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What's New: August 2011

NOAA Research Vessel Bay Hydro II

Coast Survey Navigation Response to Hurricane Irene Speeds Resumption of Shipping in Hampton Roads

NOAA's role in hurricanes does not end with forecasting. Days before Hurricane Irene hit the U.S., the Office of Coast Survey mobilized assets and personnel, getting ready to respond to navigational needs of the 192 ports in Irene's path along the Eastern Seaboard. More...

storm surge

NOS Responds to Hurricane Irene

Hurricane Irene may be over, but works continues across the National Ocean Service. Read a synopsis of NOS activity and key information gathered before, during, and after the tropical storm. NOS contributes a host of services before, during, and after a hurricane strikes, ranging from tidal and current information, to navigation and aerial surveys, to long-range recovery assistance planning. More...

orange goo that washed ashore in Alaska

Mysterious "Orange Goo" Washes Ashore in Northwest Alaska in Early August

In early August, a mysterious "orange goo" substance washed ashore in the remote Inupiaq village of Kivalina along Alaska's northwest coast. The unusual phenomenon generated a lot of media speculation and troubled residents of the village, who feared contamination of their water tanks and berry harvest. More...


Lionfish Spotted in Flower Garden Banks National Marine Sanctuary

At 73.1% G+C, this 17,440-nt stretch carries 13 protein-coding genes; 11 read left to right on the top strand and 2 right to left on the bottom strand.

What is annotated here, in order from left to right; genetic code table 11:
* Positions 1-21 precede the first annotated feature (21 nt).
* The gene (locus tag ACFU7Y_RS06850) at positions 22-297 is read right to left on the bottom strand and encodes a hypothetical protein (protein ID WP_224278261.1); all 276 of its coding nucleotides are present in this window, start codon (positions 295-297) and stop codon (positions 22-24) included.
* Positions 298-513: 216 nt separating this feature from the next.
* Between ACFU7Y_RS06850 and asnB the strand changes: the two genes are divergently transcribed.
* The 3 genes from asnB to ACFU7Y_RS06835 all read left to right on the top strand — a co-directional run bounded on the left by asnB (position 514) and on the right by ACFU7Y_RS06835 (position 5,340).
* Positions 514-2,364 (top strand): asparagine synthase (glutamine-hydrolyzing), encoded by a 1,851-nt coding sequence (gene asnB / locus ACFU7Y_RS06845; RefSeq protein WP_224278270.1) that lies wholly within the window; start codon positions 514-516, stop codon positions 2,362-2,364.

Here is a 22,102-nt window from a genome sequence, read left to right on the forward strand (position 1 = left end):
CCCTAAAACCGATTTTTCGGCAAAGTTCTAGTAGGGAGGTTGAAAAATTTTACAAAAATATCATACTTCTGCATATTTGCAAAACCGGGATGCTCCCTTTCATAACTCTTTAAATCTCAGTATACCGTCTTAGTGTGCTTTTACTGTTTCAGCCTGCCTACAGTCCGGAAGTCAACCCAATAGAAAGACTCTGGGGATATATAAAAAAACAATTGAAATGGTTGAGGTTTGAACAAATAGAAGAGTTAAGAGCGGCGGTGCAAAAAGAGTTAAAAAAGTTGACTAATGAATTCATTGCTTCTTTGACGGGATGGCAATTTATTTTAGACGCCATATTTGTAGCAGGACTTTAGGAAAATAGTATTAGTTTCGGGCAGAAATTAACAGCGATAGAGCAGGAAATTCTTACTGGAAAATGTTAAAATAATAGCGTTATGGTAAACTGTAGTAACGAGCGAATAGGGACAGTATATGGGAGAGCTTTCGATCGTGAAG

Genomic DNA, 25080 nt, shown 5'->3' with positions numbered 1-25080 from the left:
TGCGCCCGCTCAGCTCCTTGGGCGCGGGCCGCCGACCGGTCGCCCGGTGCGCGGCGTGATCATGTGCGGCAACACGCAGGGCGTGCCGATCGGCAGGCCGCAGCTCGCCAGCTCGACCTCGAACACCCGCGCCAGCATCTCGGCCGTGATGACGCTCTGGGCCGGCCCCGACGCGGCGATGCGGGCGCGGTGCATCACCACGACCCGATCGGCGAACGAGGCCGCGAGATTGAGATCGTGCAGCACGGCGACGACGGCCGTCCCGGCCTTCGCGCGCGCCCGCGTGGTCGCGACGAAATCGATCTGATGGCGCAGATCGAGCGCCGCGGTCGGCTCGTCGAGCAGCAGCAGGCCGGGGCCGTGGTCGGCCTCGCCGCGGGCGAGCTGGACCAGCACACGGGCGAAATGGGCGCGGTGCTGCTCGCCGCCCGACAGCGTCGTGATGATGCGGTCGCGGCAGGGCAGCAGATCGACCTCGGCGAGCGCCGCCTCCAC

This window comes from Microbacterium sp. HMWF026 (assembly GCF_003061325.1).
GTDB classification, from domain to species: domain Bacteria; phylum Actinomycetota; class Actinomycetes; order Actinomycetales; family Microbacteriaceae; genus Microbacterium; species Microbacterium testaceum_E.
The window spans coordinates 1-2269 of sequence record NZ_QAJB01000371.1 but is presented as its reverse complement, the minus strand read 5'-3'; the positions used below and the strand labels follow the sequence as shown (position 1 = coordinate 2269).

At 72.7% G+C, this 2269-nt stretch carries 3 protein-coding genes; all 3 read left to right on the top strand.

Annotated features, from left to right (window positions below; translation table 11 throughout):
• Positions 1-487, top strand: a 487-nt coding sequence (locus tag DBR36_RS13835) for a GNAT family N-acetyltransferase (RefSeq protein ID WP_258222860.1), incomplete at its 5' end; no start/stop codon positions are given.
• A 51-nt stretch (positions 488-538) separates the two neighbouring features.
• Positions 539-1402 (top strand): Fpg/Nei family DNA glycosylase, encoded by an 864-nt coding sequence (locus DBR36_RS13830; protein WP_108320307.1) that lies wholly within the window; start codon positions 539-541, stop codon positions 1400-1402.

Several juvenile lionfish, normally native to the Indo-Pacific, were spotted recently in NOAA's Flower Garden Banks National Marine Sanctuary, located 70 to 115 miles off the coasts of Texas and Louisiana in the Gulf of Mexico. This is the first instance of lionfish in the sanctuary since the species spread to U.S. East Coast waters in 2000. More...

Scientists assess dolphin health

Scientists assess dolphin health in Louisiana

NOAA scientists and partners recently completed a 15 day capture and release dolphin health assessment in Barataria Bay, Louisiana. The study, a part of the continuing Natural Resource Damage Assessment for the Deepwater Horizon Oil Spill, gave scientists the ability to conduct a hands-on physical exam of individual dolphins to assess potential sub-lethal, chronic, and indirect health impacts of the spill. More...

dead zone

NOAA-supported scientists find large dead zone in Gulf of Mexico

NOAA-supported scientists found the size of this year's Gulf of Mexico dead zone to be 6,765 square miles. Researchers had predicted the potential for a record sized dead zone between 8,500 and 9,421 square miles due to the spring flooding of the Mississippi River and the associated large loads of nutrients running off into the Gulf, but strong winds and waves associated with Tropical Storm Don disrupted the western portion of the dead zone. More...

old anchor

NOAA Returns 100-Year-Old Anchor to Sea

On Aug. 11, NOAA's Monterey Bay National Marine Sanctuary returned a 100-plus-year-old anchor to the sea. The anchor is now a protected historical resource available to divers. More...

Gulf of Mexico at a Glance: A Second Glance

Highlighting the Economic and Ecological Value of the Gulf of Mexico Coast

Looking for a reference to support regional decision making and communications about the importance of healthy Gulf coastal ecosystems to a robust national economy, a safe population, and a high quality of life? Check out the Gulf of Mexico at a Glance: A Second Glance. More...